For Which Dog Breeds Are Chocolate Less Beneficial?

Chocolate is less beneficial for all small breed dogs. Dogs at higher risk are listed below:

In terms of chocolate toxicity, the size rather than the breed makes a dog vulnerable. Dogs whose weight is under 20 pounds would be at risk of dying if they do not receive immediate medical care after eating even one ounce of chocolate.

Which Chocolate Recipes and Types can Dogs Eat Safely?

Chocolate recipes and types cannot be eaten safely by dogs. However, dogs might come across some common household chocolate products as listed below:

  • Chocolate Ice Cream: 1 cup contains 178 mg of theobromine and 5.9 mg of caffeine
  • M&Ms: ½ cup contains 92 mg of theobromine and 8 mg of caffeine
  • REESE’S Peanut Butter Cups: 1 Cup contains 23 mg of theobromine and 1.5 mg of caffeine
  • Chocolate Chip Cookie: 2 ¼ inch diameter contains 20 mg of theobromine and 2.6 mg of caffeine

These common household products, in small amounts, would likely not cause more than an upset stomach in most dogs. However, puppies, senior dogs, and dogs with health problems would need urgent care after even small amounts of chocolate.

Chocolate is not regarded as dog food because none of its ingredients are beneficial for dogs.

Can Dogs Eat Dark Chocolate Safely?

Dogs cannot eat dark chocolate safely because of the high concentration of the toxic substance theobromine. Gourmet dark chocolate and baking chocolate contain 130 to 450 mg of theobromine.

Can Dogs Eat Chocolate Cake Safely?

Dogs cannot eat chocolate cake safely, except if it was baked specifically with safe amounts of cocoa or chocolate based on the dog’s size.

Can Dogs Eat Chocolate Chips Safely?

Dogs can eat chocolates safely if they have only one or two. Semi-sweet chocolate chips contain 150 mg theobromine per ounce; dark chocolate chips are more toxic.

Can Dogs Eat Chocolate Pie Safely?

No, dogs cannot eat chocolate pie safely. Depending on the recipe, the type of chocolate used, and whether the crust contains chocolate, more than a bite or two for a medium-sized dog could be too much.

Can Dogs Eat White Chocolate Safely?

Dogs can eat small amounts of white chocolate because it contains only trace amounts of caffeine and theobromine. However, the high fat and sugar content could cause similar symptoms as chocolate poisoning, like vomiting and diarrhea.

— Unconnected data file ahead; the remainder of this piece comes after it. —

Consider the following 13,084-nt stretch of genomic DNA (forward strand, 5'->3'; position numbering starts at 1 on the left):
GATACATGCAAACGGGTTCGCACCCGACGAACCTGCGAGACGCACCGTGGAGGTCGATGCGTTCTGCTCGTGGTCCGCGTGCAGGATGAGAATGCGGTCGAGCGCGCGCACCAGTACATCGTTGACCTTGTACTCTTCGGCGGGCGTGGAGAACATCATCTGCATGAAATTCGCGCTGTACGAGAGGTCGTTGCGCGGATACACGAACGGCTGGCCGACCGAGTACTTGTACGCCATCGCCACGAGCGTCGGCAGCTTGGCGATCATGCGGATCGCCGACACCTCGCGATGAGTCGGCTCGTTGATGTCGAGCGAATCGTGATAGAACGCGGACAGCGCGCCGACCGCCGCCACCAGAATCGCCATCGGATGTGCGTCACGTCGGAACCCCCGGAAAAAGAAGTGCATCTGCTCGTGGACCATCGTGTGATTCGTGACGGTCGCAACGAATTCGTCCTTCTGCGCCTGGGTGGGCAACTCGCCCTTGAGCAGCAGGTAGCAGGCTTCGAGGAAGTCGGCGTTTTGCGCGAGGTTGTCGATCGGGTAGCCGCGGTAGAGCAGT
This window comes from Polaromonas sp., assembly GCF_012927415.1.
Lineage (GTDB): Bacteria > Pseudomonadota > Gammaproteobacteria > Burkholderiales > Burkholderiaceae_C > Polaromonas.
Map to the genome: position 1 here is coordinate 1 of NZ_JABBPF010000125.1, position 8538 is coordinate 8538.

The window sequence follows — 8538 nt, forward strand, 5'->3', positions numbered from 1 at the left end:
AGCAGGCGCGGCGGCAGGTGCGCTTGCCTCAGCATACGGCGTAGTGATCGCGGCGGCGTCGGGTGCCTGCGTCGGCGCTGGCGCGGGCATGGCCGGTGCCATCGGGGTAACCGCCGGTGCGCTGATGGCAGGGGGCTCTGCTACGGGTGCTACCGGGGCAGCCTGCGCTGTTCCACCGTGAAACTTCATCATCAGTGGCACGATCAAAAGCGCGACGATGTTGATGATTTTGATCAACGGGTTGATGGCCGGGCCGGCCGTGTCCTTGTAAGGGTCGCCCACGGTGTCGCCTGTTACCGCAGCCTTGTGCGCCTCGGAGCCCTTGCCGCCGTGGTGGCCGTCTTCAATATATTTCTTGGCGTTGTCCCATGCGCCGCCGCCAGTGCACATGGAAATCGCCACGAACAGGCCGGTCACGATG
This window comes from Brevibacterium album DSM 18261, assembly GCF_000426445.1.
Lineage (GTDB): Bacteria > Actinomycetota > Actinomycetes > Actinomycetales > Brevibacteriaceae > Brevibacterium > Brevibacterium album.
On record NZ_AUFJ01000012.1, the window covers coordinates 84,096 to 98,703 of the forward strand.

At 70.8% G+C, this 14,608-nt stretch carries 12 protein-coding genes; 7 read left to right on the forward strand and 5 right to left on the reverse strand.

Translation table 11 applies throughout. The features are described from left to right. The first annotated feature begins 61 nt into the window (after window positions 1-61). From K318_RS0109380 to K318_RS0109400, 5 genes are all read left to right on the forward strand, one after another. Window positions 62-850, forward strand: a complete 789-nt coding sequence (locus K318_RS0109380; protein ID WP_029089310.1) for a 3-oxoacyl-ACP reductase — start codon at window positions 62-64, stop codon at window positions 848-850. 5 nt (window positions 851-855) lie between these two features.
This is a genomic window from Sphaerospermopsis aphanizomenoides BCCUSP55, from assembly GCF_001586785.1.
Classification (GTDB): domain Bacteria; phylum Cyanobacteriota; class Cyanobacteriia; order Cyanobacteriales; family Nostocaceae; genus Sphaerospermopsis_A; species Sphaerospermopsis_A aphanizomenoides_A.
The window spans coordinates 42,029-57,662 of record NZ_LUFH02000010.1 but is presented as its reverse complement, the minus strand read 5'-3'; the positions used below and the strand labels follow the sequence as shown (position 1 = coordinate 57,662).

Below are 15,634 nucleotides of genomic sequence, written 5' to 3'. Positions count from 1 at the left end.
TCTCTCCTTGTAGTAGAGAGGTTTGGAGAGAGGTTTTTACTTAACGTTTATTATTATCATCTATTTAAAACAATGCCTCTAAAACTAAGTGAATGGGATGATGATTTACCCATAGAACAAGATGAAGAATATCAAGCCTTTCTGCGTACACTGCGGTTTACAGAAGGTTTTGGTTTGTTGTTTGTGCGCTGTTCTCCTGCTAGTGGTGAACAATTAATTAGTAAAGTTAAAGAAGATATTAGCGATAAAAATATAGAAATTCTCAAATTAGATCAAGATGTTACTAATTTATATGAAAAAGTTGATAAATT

Can Dogs Eat Chocolate Cookies Safely?

Dogs cannot eat chocolate cookies safely. The methylxanthines, like theobromine and caffeine, pose chocolate poisoning risks, and the wheat flour, sugar, and butter that make up the other ingredients also have adverse health consequences for dogs.

Can Dogs Eat Chocolate Pudding Safely?

No, dogs cannot eat chocolate pudding safely. All versions contain theobromine and caffeine. Ready-to-eat chocolate pudding pots, cook-and-serve, and homemade chocolate pudding are dangerous for dogs. Of these, the homemade version might be the worst because it typically contains about 100 g of cocoa, which could have more than 2000 mg of theobromine.

Can Dogs Eat Chocolate Ice Cream Safely?

No dogs cannot eat chocolate ice cream safely. One cup of Chocolate Ice Cream contains 178 mg of theobromine and 5.9 mg of caffeine. Additionally, it could adversely affect dogs with lactic intolerance problems.

Are There Any Brands That Use Chocolate Within Dog Foods?

There are no dog food brands that include chocolate in the dog foods they manufacture.

Which Dog Diseases Can Affect Dogs That Eat Chocolates?

Dog diseases that can affect dogs that eat chocolate are listed below:

  • Dogs can develop chocolate poisoning caused by the methylxanthine, like caffeine and theobromine contained in the chocolate. Adverse health effects include vomiting, diarrhea, and abnormal heart rates.
  • Repeated exposure to theobromine could cause a dog to develop cardiomyopathy. It is a chronic heart muscle disease that impairs the heart muscle’s ability to pump blood.
  • When a dog eats enough chocolate to cause harm, the theobromine attacks the cardiovascular, respiratory, and central nervous systems. Dogs can experience diuretic effects like dizziness, muscle cramps, and dehydration.
  • When dogs eat prepared foods containing chocolate like desserts, cookies, and cakes, the high sugar and fat content could cause inflammation of the pancreas or even pancreatitis.

Why Shouldn’t a Dog Eat Chocolate?

A dog should not eat chocolate because it contains a dangerous class of chemicals, called methylxanthines, such as theobromine and caffeine. These chemicals are toxic, and they adversely affect the dog’s muscles and the heart. Dogs have problems metabolizing methylxanthines, increasing their sensitivity to the toxic effects of the chemicals.

Can Dogs Eat a Little Bit of Chocolate?

Yes, dogs can eat a little bit of chocolate. The owner must keep in mind that the darker the chocolate, the more toxic it is. Furthermore, the smaller the dog, the more vulnerable it would be to suffer chocolate poisoning. A Labrador or a Doberman can eat one to two bites of chocolate chip cookie or a few M&Ms per day, and they would most likely not suffer chocolate poisoning. However, a pug or a Maltese could develop an upset stomach from even such small amounts of chocolate.

Will Any Chocolate Kill a Dog?

No, not any chocolate will kill a dog. The highest risk exists when the dog ingests dark chocolate. The high theobromine level in dark chocolate could poison and kill a medium-sized dog who eats not even one ounce of it. That same amount in milk chocolate or white chocolate will not kill that size dog but could be fatal for a small or toy breed dog.